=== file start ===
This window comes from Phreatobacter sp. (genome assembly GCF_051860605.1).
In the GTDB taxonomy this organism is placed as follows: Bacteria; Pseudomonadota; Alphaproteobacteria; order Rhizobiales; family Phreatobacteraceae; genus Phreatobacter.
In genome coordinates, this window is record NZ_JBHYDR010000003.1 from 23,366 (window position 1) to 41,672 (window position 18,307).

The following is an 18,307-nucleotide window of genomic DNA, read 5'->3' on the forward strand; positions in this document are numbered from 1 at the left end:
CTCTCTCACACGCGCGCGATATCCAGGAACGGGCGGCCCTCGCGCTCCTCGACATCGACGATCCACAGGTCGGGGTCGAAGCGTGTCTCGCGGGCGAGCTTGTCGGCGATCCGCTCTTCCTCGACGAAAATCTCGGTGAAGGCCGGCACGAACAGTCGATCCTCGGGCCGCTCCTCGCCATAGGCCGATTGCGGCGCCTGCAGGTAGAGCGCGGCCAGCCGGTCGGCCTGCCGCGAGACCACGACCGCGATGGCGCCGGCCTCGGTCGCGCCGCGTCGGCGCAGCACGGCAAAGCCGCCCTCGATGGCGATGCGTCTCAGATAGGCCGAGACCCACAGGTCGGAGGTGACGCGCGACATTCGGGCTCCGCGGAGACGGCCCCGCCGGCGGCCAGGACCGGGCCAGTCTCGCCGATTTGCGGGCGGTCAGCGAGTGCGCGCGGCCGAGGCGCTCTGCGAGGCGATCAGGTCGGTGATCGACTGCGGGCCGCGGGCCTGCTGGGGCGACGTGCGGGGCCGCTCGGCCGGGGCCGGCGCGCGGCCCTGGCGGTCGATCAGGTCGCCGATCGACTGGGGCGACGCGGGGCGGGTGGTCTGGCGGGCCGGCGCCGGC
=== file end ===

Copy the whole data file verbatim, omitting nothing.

This window comes from Phreatobacter sp. (genome assembly GCF_051860605.1).
In the GTDB taxonomy this organism is placed as follows: Bacteria; Pseudomonadota; Alphaproteobacteria; order Rhizobiales; family Phreatobacteraceae; genus Phreatobacter.
In genome coordinates, this window is record NZ_JBHYDR010000003.1 from 23,366 (window position 1) to 41,672 (window position 18,307).

The following is an 18,307-nucleotide window of genomic DNA, read 5'->3' on the forward strand; positions in this document are numbered from 1 at the left end:
CTCTCTCACACGCGCGCGATATCCAGGAACGGGCGGCCCTCGCGCTCCTCGACATCGACGATCCACAGGTCGGGGTCGAAGCGTGTCTCGCGGGCGAGCTTGTCGGCGATCCGCTCTTCCTCGACGAAAATCTCGGTGAAGGCCGGCACGAACAGTCGATCCTCGGGCCGCTCCTCGCCATAGGCCGATTGCGGCGCCTGCAGGTAGAGCGCGGCCAGCCGGTCGGCCTGCCGCGAGACCACGACCGCGATGGCGCCGGCCTCGGTCGCGCCGCGTCGGCGCAGCACGGCAAAGCCGCCCTCGATGGCGATGCGTCTCAGATAGGCCGAGACCCACAGGTCGGAGGTGACGCGCGACATTCGGGCTCCGCGGAGACGGCCCCGCCGGCGGCCAGGACCGGGCCAGTCTCGCCGATTTGCGGGCGGTCAGCGAGTGCGCGCGGCCGAGGCGCTCTGCGAGGCGATCAGGTCGGTGATCGACTGCGGGCCGCGGGCCTGCTGGGGCGACGTGCGGGGCCGCTCGGCCGGGGCCGGCGCGCGGCCCTGGCGGTCGATCAGGTCGCCGATCGACTGGGGCGACGCGGGGCGGGTGGTCTGGCGGGCCGGCGCCGGC